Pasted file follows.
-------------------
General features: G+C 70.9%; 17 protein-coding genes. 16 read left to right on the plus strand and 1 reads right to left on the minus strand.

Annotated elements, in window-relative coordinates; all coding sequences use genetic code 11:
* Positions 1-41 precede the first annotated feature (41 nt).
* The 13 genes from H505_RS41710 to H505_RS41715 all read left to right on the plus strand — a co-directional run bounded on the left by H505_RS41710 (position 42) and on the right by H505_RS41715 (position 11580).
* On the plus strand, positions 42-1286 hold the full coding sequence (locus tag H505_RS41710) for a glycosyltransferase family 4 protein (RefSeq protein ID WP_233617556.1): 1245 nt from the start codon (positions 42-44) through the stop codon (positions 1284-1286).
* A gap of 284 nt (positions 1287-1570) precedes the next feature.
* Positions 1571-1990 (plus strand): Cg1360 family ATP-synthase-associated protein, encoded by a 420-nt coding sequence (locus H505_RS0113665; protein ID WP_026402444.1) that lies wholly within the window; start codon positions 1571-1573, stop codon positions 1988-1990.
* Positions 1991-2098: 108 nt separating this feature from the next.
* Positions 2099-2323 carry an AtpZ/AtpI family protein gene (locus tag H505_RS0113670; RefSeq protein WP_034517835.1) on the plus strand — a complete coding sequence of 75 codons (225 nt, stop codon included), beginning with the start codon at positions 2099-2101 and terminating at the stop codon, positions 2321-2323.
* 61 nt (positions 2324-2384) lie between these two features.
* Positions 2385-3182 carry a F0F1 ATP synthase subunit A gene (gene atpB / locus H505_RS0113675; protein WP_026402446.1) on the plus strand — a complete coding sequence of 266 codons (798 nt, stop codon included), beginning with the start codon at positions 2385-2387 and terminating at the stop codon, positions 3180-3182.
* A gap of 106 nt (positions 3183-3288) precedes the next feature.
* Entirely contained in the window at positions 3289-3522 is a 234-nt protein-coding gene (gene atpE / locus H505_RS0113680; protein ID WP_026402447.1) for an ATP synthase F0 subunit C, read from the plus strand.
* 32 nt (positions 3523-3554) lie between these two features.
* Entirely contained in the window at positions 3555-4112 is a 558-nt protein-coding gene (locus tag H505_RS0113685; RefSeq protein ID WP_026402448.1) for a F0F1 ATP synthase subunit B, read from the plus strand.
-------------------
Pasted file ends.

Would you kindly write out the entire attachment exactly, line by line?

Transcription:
General features: G+C 70.9%; 17 protein-coding genes. 16 read left to right on the plus strand and 1 reads right to left on the minus strand.

Annotated elements, in window-relative coordinates; all coding sequences use genetic code 11:
* Positions 1-41 precede the first annotated feature (41 nt).
* The 13 genes from H505_RS41710 to H505_RS41715 all read left to right on the plus strand — a co-directional run bounded on the left by H505_RS41710 (position 42) and on the right by H505_RS41715 (position 11580).
* On the plus strand, positions 42-1286 hold the full coding sequence (locus tag H505_RS41710) for a glycosyltransferase family 4 protein (RefSeq protein ID WP_233617556.1): 1245 nt from the start codon (positions 42-44) through the stop codon (positions 1284-1286).
* A gap of 284 nt (positions 1287-1570) precedes the next feature.
* Positions 1571-1990 (plus strand): Cg1360 family ATP-synthase-associated protein, encoded by a 420-nt coding sequence (locus H505_RS0113665; protein ID WP_026402444.1) that lies wholly within the window; start codon positions 1571-1573, stop codon positions 1988-1990.
* Positions 1991-2098: 108 nt separating this feature from the next.
* Positions 2099-2323 carry an AtpZ/AtpI family protein gene (locus tag H505_RS0113670; RefSeq protein WP_034517835.1) on the plus strand — a complete coding sequence of 75 codons (225 nt, stop codon included), beginning with the start codon at positions 2099-2101 and terminating at the stop codon, positions 2321-2323.
* 61 nt (positions 2324-2384) lie between these two features.
* Positions 2385-3182 carry a F0F1 ATP synthase subunit A gene (gene atpB / locus H505_RS0113675; protein WP_026402446.1) on the plus strand — a complete coding sequence of 266 codons (798 nt, stop codon included), beginning with the start codon at positions 2385-2387 and terminating at the stop codon, positions 3180-3182.
* A gap of 106 nt (positions 3183-3288) precedes the next feature.
* Entirely contained in the window at positions 3289-3522 is a 234-nt protein-coding gene (gene atpE / locus H505_RS0113680; protein ID WP_026402447.1) for an ATP synthase F0 subunit C, read from the plus strand.
* 32 nt (positions 3523-3554) lie between these two features.
* Entirely contained in the window at positions 3555-4112 is a 558-nt protein-coding gene (locus tag H505_RS0113685; RefSeq protein ID WP_026402448.1) for a F0F1 ATP synthase subunit B, read from the plus strand.